Serle (In Five Years, 2020) returns with a novel touted as a great love story between a mother and a daughter. Katy Silver is grieving for her mother, Carol, who has recently died of cancer. Unsure and adrift without her anchor, she questions her relationship with her husband, Eric, and the normal world they live in. She and Carol were set to take a trip to Positano, Italy, so Katy decides to go there to find herself. There, she meets up with another Carol--a young woman, only thirty years old. Katy realizes immediately that she has met her own mother, and she must learn how to heal from her grief while also learning to understand her mother's past decisions. Despite vague time travel mechanics, the novel is poignant and ultimately uplifting. The mouth-watering descriptions of Katy's food and the lush Italian coast bring a strong, atmospheric sense of place. Recommend to fans of Helen Fisher's Faye, Faraway (2021) and those who enjoy being transported to other countries through fiction.
Serle (In Five Years) sets up another time-warp conceit with a touching story about a woman grieving her mother. Katy Silver, 30, was planning a trip with her mother, Carol, to Positano, Italy, before Carol died from cancer. Katy decides to go alone, and while she's abroad she reconsiders her unsatisfying marriage. She also somehow meets her 30-year-old mother, along with the beguiling Adam Westbrooke, a single man in the hotel acquisition business, who offers a bit more adventure than her predictable husband. As Katy explores the Amalfi coast and eats fabulous local food, she comes to understand different aspects of her mother, a woman who, as an art gallery assistant, dreamed of her own design business and came to Italy to rejuvenate her sense of self. As Katy and Carol's friendship deepens, they have a pivotal dispute that threatens their relationship. Serle's fans may be forgiving regarding the trick she deploys to make it possible for Katy and Carol to meet across time, though for most it will strain credulity. Still, the mother-daughter bond is made palpable through Katy's grief and desire for connection. Once again, Serle gets the job done just fine. Agent: Erin Malone, WME. (Mar.)
When Carol Silver dies, her daughter Katy is unmoored. She escapes her disintegrating life and marriage by traveling to Italy, going on the trip she had planned to take with her mother, to the town where Carol had spent an extraordinary summer when she was a twentysomething figuring out her own life needs. Like Katy's sun-filled days in Positano, the novel spreads out, detailing delicious meals and indolent naps. Serle (In Five Years) deftly immerses readers into the landscape and evokes feelings of rest and recovery. But the novel details more than an escape from grief. It asks how one picks the life they want, for early in her stay Katy looks up and sees Carol as a young woman living her Positano sojourn. Serle does not dwell on the time slip but adroitly uses it to allow mother and daughter to connect and reconnect. VERDICT Going down as easy as a limoncello on a hot summer's day, this daydream of a story affirms what it means to love and be loved. An enchanting book for the last cold days of winter, but also suggest it to readers come summer.--Neal Wyatt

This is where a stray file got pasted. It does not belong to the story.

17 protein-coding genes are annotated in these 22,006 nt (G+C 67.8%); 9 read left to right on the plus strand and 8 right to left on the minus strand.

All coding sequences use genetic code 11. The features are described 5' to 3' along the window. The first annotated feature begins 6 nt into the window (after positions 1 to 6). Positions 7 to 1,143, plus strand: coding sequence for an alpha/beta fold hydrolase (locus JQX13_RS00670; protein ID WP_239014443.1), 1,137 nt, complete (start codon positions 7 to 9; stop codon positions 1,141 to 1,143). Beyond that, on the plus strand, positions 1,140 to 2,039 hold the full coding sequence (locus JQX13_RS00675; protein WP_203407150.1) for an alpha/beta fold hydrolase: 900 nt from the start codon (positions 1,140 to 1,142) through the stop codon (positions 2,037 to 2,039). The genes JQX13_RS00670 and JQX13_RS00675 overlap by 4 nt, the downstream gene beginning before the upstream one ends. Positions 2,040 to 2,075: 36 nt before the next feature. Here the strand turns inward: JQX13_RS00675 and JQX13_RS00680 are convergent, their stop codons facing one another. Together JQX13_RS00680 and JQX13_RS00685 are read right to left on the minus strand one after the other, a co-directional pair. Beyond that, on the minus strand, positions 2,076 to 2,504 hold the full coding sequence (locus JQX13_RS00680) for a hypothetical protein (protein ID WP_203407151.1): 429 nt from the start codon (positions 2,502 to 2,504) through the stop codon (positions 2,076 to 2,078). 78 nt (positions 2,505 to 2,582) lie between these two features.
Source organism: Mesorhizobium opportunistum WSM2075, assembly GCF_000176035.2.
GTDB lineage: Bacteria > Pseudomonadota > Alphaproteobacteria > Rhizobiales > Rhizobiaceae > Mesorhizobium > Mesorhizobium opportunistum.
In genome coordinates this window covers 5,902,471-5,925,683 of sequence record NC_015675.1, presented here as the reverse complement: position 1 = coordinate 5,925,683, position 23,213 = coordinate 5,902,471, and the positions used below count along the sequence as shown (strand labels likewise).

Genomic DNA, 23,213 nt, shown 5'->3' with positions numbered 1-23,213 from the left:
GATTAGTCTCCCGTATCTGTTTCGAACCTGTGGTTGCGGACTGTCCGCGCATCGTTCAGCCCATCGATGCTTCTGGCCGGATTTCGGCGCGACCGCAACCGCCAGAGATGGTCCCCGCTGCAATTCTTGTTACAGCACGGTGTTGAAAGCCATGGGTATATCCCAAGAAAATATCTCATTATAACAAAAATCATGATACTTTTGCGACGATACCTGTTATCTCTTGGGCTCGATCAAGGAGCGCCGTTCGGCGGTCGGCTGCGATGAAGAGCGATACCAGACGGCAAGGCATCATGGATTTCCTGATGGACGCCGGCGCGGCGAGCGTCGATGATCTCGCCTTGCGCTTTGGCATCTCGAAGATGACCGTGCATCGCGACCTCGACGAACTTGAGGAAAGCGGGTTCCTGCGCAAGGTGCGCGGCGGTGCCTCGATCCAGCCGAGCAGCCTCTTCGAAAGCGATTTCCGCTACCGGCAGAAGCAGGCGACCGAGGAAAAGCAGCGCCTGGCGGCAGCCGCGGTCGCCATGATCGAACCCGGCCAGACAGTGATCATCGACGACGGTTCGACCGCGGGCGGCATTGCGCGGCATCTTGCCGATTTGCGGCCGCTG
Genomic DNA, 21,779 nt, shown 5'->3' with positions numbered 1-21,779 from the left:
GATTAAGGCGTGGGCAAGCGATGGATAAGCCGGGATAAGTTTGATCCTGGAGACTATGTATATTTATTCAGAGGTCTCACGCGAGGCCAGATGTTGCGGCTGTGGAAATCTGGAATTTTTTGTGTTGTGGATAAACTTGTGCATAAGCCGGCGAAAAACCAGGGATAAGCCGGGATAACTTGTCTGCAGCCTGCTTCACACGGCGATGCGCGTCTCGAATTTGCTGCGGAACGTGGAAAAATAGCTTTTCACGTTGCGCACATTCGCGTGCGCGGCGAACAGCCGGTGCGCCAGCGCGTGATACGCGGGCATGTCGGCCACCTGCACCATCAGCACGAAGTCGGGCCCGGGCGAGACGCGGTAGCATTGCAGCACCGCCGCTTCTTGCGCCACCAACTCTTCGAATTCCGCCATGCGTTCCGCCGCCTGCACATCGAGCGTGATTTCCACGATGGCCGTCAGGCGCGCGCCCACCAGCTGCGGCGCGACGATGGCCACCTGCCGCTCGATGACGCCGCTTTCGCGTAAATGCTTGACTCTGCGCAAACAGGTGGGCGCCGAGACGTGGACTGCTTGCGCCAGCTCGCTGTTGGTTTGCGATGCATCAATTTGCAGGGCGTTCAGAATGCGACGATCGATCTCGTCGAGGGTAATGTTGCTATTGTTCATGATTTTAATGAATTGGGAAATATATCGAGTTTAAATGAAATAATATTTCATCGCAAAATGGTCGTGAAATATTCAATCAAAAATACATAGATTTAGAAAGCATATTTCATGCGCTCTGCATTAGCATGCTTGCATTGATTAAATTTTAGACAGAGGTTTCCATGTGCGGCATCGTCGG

A 30-year-old married woman from Los Angeles, finding herself adrift after her mother's death, travels to Italy on a long-awaited vacation they had planned to take together. Katy Silver's one and only true love is her mother. Her mother is--was--her first call, her last call, her everything. When Carol dies after a long illness, Katy is so overcomewith grief she cannot imagine continuing her life as it was. Already on leave from work to tend to her mother, she tells her husband, Eric, that she needs space and heads to the vacation in Positano, Italy, that she and her mother had been planning. The purpose of the trip had been for Katy to see for herself the location, food, and scenery of a life-changing trip Carol had taken in her youth. Once Katy arrives at the Hotel Poseidon, she locks her wedding and engagement rings and her cellphone in the hotel room's safe and begins to wander, experiencing the timelessness of Italy. Although in this instance, that timelessness is literal. Not long after Katy's arrival, a younger version of Carol appears. The two strike up a friendship, and Katy leans into this unexpected--and inexplicable--time with her mother. She also leans into a potential are-they-or-aren't-they-going-to-do-it romance with Adam, another guest at the hotel. This is a story about how Katy tries to discover who she is as a person and what she wants once she is away from her mother's wide-ranging opinions and expertise and her husband's love, calmness, and happiness with routine. What Katy finds is that her mother isn't who she thought she was, but then again, neither is she. An unconventional love story that embraces people's flaws and selfishness as part of what makes them human. Copyright (c) Kirkus Reviews, used with permission.